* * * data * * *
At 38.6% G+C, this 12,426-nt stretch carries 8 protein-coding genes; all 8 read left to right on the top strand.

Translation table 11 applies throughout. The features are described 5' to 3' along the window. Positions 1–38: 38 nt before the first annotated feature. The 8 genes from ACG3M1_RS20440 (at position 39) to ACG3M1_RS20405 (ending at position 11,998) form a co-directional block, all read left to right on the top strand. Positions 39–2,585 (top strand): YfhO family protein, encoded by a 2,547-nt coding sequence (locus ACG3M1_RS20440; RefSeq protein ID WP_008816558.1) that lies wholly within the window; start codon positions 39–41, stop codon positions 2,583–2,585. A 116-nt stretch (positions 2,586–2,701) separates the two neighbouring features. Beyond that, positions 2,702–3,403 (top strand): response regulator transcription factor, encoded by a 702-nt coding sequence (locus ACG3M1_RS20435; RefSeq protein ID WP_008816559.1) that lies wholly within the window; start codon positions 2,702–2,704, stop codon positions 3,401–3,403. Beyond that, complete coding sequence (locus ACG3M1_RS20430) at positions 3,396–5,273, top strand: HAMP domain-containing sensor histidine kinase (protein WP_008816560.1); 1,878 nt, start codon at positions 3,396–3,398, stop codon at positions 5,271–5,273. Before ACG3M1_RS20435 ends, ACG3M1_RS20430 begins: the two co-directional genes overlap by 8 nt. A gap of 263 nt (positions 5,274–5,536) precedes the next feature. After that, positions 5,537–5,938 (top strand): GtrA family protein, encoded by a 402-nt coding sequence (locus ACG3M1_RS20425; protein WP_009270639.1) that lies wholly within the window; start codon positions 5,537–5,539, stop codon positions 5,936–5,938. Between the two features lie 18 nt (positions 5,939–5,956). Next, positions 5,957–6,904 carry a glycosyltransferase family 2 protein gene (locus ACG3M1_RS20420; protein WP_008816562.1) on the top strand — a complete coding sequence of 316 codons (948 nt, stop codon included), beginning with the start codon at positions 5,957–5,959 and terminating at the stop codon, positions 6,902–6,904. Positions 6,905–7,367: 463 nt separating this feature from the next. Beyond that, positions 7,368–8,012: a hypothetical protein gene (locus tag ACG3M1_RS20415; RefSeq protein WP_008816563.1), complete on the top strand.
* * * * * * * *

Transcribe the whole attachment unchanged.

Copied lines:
At 38.6% G+C, this 12,426-nt stretch carries 8 protein-coding genes; all 8 read left to right on the top strand.

Translation table 11 applies throughout. The features are described 5' to 3' along the window. Positions 1–38: 38 nt before the first annotated feature. The 8 genes from ACG3M1_RS20440 (at position 39) to ACG3M1_RS20405 (ending at position 11,998) form a co-directional block, all read left to right on the top strand. Positions 39–2,585 (top strand): YfhO family protein, encoded by a 2,547-nt coding sequence (locus ACG3M1_RS20440; RefSeq protein ID WP_008816558.1) that lies wholly within the window; start codon positions 39–41, stop codon positions 2,583–2,585. A 116-nt stretch (positions 2,586–2,701) separates the two neighbouring features. Beyond that, positions 2,702–3,403 (top strand): response regulator transcription factor, encoded by a 702-nt coding sequence (locus ACG3M1_RS20435; RefSeq protein ID WP_008816559.1) that lies wholly within the window; start codon positions 2,702–2,704, stop codon positions 3,401–3,403. Beyond that, complete coding sequence (locus ACG3M1_RS20430) at positions 3,396–5,273, top strand: HAMP domain-containing sensor histidine kinase (protein WP_008816560.1); 1,878 nt, start codon at positions 3,396–3,398, stop codon at positions 5,271–5,273. Before ACG3M1_RS20435 ends, ACG3M1_RS20430 begins: the two co-directional genes overlap by 8 nt. A gap of 263 nt (positions 5,274–5,536) precedes the next feature. After that, positions 5,537–5,938 (top strand): GtrA family protein, encoded by a 402-nt coding sequence (locus ACG3M1_RS20425; protein WP_009270639.1) that lies wholly within the window; start codon positions 5,537–5,539, stop codon positions 5,936–5,938. Between the two features lie 18 nt (positions 5,939–5,956). Next, positions 5,957–6,904 carry a glycosyltransferase family 2 protein gene (locus ACG3M1_RS20420; protein WP_008816562.1) on the top strand — a complete coding sequence of 316 codons (948 nt, stop codon included), beginning with the start codon at positions 5,957–5,959 and terminating at the stop codon, positions 6,902–6,904. Positions 6,905–7,367: 463 nt separating this feature from the next. Beyond that, positions 7,368–8,012: a hypothetical protein gene (locus tag ACG3M1_RS20415; RefSeq protein WP_008816563.1), complete on the top strand.